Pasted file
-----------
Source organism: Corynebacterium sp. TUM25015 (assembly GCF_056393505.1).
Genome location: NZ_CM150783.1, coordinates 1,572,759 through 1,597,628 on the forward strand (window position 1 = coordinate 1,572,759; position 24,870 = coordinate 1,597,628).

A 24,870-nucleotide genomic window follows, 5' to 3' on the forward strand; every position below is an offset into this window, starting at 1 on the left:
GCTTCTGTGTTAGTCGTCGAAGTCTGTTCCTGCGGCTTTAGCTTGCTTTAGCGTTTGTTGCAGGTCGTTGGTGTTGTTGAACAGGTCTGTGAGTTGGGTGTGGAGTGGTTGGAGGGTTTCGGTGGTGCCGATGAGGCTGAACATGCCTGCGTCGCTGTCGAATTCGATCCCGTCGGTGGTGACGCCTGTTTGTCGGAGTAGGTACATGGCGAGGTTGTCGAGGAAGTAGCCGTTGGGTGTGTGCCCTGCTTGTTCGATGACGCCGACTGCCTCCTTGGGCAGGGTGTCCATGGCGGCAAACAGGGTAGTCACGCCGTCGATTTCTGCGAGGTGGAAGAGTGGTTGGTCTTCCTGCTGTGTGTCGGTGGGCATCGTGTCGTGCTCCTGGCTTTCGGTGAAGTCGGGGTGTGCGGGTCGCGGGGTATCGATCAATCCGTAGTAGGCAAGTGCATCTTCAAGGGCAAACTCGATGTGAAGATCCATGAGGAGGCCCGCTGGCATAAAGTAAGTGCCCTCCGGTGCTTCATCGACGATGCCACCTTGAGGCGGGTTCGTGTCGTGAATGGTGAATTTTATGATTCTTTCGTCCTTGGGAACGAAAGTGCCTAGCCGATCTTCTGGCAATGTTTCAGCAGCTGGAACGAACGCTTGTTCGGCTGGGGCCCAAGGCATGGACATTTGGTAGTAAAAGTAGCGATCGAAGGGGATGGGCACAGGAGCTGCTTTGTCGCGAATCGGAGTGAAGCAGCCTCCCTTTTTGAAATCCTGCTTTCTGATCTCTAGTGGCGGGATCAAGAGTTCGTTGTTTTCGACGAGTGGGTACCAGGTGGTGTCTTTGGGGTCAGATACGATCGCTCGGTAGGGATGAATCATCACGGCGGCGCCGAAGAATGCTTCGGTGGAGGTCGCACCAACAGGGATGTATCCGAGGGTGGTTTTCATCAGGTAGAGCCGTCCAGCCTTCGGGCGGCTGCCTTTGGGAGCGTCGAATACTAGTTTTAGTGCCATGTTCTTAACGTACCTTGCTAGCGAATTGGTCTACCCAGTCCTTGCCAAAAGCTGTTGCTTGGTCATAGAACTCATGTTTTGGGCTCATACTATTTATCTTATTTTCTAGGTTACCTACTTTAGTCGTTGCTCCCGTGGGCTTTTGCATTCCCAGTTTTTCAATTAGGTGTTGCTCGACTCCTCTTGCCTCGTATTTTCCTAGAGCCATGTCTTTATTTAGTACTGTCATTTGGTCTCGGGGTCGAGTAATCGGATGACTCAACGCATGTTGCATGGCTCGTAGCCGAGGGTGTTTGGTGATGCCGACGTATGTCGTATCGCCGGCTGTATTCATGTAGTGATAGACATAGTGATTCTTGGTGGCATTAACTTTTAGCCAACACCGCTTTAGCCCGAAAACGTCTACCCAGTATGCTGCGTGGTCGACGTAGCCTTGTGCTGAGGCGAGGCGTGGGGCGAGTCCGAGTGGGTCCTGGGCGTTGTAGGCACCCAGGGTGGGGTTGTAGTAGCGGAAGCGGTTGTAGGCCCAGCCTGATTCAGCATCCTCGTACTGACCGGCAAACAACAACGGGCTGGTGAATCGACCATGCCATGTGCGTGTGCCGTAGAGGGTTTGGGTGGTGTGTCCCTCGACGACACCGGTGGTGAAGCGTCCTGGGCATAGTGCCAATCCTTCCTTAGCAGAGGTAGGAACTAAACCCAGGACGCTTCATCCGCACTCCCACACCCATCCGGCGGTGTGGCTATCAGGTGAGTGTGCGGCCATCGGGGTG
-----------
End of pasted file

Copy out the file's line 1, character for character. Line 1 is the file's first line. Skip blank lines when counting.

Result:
Source organism: Corynebacterium sp. TUM25015 (assembly GCF_056393505.1).